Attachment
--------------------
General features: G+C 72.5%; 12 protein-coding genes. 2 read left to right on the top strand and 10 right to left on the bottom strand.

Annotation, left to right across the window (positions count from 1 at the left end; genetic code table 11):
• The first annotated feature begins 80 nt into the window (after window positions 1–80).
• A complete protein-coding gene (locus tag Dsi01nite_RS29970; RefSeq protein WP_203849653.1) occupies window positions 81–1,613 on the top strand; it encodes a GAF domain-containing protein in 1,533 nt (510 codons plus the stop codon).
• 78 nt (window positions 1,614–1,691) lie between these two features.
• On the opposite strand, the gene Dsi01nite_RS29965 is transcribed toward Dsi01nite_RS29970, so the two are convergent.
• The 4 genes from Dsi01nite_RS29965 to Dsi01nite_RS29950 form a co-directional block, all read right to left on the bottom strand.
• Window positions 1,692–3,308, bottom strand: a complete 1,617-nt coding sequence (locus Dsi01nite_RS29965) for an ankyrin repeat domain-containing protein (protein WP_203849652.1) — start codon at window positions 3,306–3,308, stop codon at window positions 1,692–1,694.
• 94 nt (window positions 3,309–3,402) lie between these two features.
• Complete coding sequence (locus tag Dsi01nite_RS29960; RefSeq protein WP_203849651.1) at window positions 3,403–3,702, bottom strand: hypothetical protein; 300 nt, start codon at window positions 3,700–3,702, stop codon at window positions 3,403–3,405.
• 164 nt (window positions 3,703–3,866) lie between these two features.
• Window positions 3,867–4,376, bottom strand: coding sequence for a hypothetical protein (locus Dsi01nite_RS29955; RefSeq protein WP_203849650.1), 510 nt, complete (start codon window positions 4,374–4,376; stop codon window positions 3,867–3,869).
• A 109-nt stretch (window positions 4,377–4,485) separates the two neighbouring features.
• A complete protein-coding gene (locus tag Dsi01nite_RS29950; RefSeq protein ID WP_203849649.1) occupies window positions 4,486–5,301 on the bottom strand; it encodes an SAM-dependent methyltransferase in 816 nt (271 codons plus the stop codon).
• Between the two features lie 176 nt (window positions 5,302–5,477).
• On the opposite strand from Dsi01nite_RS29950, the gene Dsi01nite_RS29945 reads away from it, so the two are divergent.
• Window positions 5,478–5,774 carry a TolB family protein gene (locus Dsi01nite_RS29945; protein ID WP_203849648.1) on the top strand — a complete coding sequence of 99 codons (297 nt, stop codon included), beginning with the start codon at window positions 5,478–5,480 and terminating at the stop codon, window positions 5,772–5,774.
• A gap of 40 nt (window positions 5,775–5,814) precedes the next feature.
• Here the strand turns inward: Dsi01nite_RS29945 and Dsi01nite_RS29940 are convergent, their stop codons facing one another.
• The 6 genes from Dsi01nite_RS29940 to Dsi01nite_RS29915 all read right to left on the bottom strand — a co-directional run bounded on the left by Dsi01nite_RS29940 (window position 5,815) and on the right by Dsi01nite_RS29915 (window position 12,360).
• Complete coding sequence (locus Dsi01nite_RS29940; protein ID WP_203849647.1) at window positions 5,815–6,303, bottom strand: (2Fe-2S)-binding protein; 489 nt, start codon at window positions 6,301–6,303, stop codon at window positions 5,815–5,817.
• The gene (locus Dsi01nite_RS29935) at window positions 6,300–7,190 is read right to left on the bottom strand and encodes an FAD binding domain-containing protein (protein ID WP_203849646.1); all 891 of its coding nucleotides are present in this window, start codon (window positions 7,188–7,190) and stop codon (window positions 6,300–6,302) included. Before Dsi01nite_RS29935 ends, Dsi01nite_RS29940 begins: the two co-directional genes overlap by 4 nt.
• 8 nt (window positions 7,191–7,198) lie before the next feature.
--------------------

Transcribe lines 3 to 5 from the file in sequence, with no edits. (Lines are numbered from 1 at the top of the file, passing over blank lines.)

• The first annotated feature begins 80 nt into the window (after window positions 1–80).
• A complete protein-coding gene (locus tag Dsi01nite_RS29970; RefSeq protein WP_203849653.1) occupies window positions 81–1,613 on the top strand; it encodes a GAF domain-containing protein in 1,533 nt (510 codons plus the stop codon).
• 78 nt (window positions 1,614–1,691) lie between these two features.